Which Is Better for Your Early-Retirement Strategy: Being a Homeowner or a Landlord?

Barron's - July 27, 2020


The coronavirus pandemic has complicated a decision that for many people is a key component in their pursuit of financial independence or early retirement: whether to buy or rent out.


Rental properties, in particular, can generate steady income for years to come and are a common strategy for FIRE pursuants. But record unemployment has left many people unable to pay their rent, showing the prospect of steady rental income for landlords is all but certain.

At the same time, outbreaks concentrated in big cities and widespread stay-at-home orders are motivating some people to buy property where they want to be, rather than close to their workplace. And record-low mortgage rates have added their own dynamic.


There's no single path that fits every investor, but these questions can help determine whether to purchase a home or rental property.


How's your cash flow?


When people purchase their first rental property, they may expect to make money right away, says Emilie R. Goldman, a certified financial planner and founder of Tamarind Financial Planning in San Mateo, Calif., who specializes in FIRE planning.


In reality, owning and maintaining a desirable rental requires a healthy cash flow, as it may be awhile before it becomes profitable. “Usually when you first get into real estate, it’s negative cash flow,” the advisor says. “You have your down payment, you have all your expenses—and you have ongoing expenses.”


Is owning a home important to you?


Most investors fall into one of two categories: They either consider home ownership a top goal in life—or they don’t.


For some, Goldman says, the pandemic might sway their thinking—perhaps they never cared about owning their own place before, but now they want to move somewhere rural to lessen their exposure to dense urban environments. “That decision is completely personal,” she says.


The pandemic aside, there are other financial considerations to keep in mind. For instance, owning rental property allows investors to leverage their investment dollars. Landlords can write off mortgage interest as well as insurance and maintenance expenses, which homeowners can’t deduct. While homeowners who itemize can still write off mortgage interest on principal payments up to $750,000, there are some less obvious—but significant—benefits of homeownership, including lower risk of being forced to move and fixed housing costs.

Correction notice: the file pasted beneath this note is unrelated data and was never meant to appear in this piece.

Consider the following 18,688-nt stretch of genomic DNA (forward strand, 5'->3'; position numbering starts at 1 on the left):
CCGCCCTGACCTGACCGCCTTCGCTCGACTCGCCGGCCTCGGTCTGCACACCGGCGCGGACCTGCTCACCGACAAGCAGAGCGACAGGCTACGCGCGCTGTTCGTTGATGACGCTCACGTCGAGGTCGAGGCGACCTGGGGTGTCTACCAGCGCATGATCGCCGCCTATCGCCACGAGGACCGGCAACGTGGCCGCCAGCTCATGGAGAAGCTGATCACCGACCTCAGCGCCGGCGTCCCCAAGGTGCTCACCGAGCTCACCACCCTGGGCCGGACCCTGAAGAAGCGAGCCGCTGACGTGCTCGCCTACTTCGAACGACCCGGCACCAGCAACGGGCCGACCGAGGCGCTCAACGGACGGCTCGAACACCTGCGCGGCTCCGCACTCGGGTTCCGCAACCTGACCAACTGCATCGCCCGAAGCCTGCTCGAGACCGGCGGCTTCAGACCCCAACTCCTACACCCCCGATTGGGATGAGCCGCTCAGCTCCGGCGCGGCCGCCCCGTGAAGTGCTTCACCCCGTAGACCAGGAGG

Do you have time, skills, or capital to contribute?


Another important factor the pandemic doesn't change: Investors have to view owning rental properties as a business, rather than merely an investment, says Goldman. Having or developing skills to contribute to the business, plus flexibility in your schedule, can make owning rentals much more lucrative. For example, if you're handy with repairs, experienced with interior painting or renovation, good at marketing your properties and screening tenants, or able to perform lawn care yourself, you can improve your margins. "The ability to cut down on overhead is where I see people growing their equity and income," Goldman says.


If you'd prefer to have zero involvement with maintaining your properties or working with renters, you'll need to hire a property manager and account for that ongoing cost. While the pandemic continues, it's worth asking yourself whether you feel comfortable showing properties and doing on-site maintenance when you may increase your risk of exposure.


What's your end game?


The pandemic has changed operations for many businesses, rental properties included. It's important to think about the precautions necessary now, but equally important is your vision for the future.


At the start, investors may not know whether they want a rental property to be a side hustle or eventually their main income-generator, or when they'd like to sell. Goldman says potential landlords need to ask themselves what the purpose of their property will be and determine the time frame over which they will hold it.


She also recommends thinking about an exit strategy: Will you leave properties behind for your heirs? Or will you sell after several decades and live off the profits?


A world-wide health crisis makes real-estate investment more complicated in some ways. But in general, the fundamentals still apply.







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